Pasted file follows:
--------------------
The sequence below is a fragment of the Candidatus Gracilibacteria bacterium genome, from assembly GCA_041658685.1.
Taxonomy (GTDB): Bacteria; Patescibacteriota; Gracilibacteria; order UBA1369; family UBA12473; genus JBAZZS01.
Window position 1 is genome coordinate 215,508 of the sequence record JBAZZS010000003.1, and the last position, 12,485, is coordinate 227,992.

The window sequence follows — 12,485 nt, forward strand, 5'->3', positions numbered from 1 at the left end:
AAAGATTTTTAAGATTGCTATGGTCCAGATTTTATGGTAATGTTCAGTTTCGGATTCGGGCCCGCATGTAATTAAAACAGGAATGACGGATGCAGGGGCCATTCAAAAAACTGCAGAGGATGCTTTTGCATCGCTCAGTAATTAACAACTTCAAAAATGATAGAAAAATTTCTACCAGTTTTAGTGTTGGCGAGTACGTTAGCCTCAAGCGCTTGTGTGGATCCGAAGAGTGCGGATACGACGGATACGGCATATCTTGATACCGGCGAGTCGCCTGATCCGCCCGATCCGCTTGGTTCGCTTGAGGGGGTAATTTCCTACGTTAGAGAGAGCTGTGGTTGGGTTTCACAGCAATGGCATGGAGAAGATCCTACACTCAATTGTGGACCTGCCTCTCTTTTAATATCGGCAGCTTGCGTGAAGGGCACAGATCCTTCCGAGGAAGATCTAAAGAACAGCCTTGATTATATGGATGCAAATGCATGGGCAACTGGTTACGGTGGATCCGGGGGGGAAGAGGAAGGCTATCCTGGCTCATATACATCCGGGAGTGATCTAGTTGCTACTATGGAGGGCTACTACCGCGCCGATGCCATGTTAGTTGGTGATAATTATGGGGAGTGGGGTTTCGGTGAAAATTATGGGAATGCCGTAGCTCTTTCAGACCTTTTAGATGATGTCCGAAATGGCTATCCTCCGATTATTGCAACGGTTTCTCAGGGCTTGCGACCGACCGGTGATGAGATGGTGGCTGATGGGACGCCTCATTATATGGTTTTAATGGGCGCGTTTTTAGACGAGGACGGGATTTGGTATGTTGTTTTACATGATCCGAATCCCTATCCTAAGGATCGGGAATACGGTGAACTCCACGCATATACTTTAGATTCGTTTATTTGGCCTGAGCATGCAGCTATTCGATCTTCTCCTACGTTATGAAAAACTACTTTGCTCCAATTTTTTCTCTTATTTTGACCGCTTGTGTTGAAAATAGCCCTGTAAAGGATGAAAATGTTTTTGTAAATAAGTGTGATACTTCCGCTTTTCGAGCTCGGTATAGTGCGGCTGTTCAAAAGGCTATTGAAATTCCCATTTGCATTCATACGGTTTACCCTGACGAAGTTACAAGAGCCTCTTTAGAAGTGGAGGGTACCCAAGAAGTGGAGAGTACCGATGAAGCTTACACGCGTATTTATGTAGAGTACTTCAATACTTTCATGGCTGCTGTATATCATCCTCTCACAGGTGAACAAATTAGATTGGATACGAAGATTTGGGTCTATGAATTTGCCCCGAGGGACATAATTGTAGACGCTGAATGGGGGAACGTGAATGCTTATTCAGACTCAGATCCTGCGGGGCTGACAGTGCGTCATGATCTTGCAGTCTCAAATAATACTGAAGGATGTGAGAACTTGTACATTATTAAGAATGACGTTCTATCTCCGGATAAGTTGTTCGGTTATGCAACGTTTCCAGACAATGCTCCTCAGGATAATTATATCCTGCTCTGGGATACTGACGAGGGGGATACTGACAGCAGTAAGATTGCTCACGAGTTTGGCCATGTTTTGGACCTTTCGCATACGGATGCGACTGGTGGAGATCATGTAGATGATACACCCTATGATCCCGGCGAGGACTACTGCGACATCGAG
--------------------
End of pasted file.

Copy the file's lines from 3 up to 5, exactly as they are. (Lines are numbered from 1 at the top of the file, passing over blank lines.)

Window position 1 is genome coordinate 215,508 of the sequence record JBAZZS010000003.1, and the last position, 12,485, is coordinate 227,992.

The window sequence follows — 12,485 nt, forward strand, 5'->3', positions numbered from 1 at the left end:
AAAGATTTTTAAGATTGCTATGGTCCAGATTTTATGGTAATGTTCAGTTTCGGATTCGGGCCCGCATGTAATTAAAACAGGAATGACGGATGCAGGGGCCATTCAAAAAACTGCAGAGGATGCTTTTGCATCGCTCAGTAATTAACAACTTCAAAAATGATAGAAAAATTTCTACCAGTTTTAGTGTTGGCGAGTACGTTAGCCTCAAGCGCTTGTGTGGATCCGAAGAGTGCGGATACGACGGATACGGCATATCTTGATACCGGCGAGTCGCCTGATCCGCCCGATCCGCTTGGTTCGCTTGAGGGGGTAATTTCCTACGTTAGAGAGAGCTGTGGTTGGGTTTCACAGCAATGGCATGGAGAAGATCCTACACTCAATTGTGGACCTGCCTCTCTTTTAATATCGGCAGCTTGCGTGAAGGGCACAGATCCTTCCGAGGAAGATCTAAAGAACAGCCTTGATTATATGGATGCAAATGCATGGGCAACTGGTTACGGTGGATCCGGGGGGGAAGAGGAAGGCTATCCTGGCTCATATACATCCGGGAGTGATCTAGTTGCTACTATGGAGGGCTACTACCGCGCCGATGCCATGTTAGTTGGTGATAATTATGGGGAGTGGGGTTTCGGTGAAAATTATGGGAATGCCGTAGCTCTTTCAGACCTTTTAGATGATGTCCGAAATGGCTATCCTCCGATTATTGCAACGGTTTCTCAGGGCTTGCGACCGACCGGTGATGAGATGGTGGCTGATGGGACGCCTCATTATATGGTTTTAATGGGCGCGTTTTTAGACGAGGACGGGATTTGGTATGTTGTTTTACATGATCCGAATCCCTATCCTAAGGATCGGGAATACGGTGAACTCCACGCATATACTTTAGATTCGTTTATTTGGCCTGAGCATGCAGCTATTCGATCTTCTCCTACGTTATGAAAAACTACTTTGCTCCAATTTTTTCTCTTATTTTGACCGCTTGTGTTGAAAATAGCCCTGTAAAGGATGAAAATGTTTTTGTAAATAAGTGTGATACTTCCGCTTTTCGAGCTCGGTATAGTGCGGCTGTTCAAAAGGCTATTGAAATTCCCATTTGCATTCATACGGTTTACCCTGACGAAGTTACAAGAGCCTCTTTAGAAGTGGAGGGTACCCAAGAAGTGGAGAGTACCGATGAAGCTTACACGCGTATTTATGTAGAGTACTTCAATACTTTCATGGCTGCTGTATATCATCCTCTCACAGGTGAACAAATTAGATTGGATACGAAGATTTGGGTCTATGAATTTGCCCCGAGGGACATAATTGTAGACGCTGAATGGGGGAACGTGAATGCTTATTCAGACTCAGATCCTGCGGGGCTGACAGTGCGTCATGATCTTGCAGTCTCAAATAATACTGAAGGATGTGAGAACTTGTACATTATTAAGAATGACGTTCTATCTCCGGATAAGTTGTTCGGTTATGCAACGTTTCCAGACAATGCTCCTCAGGATAATTATATCCTGCTCTGGGATACTGACGAGGGGGATACTGACAGCAGTAAGATTGCTCACGAGTTTGGCCATGTTTTGGACCTTTCGCATACGGATGCGACTGGTGGAGATCATGTAGATGATACACCCTATGATCCCGGCGAGGACTACTGCGACATCGAG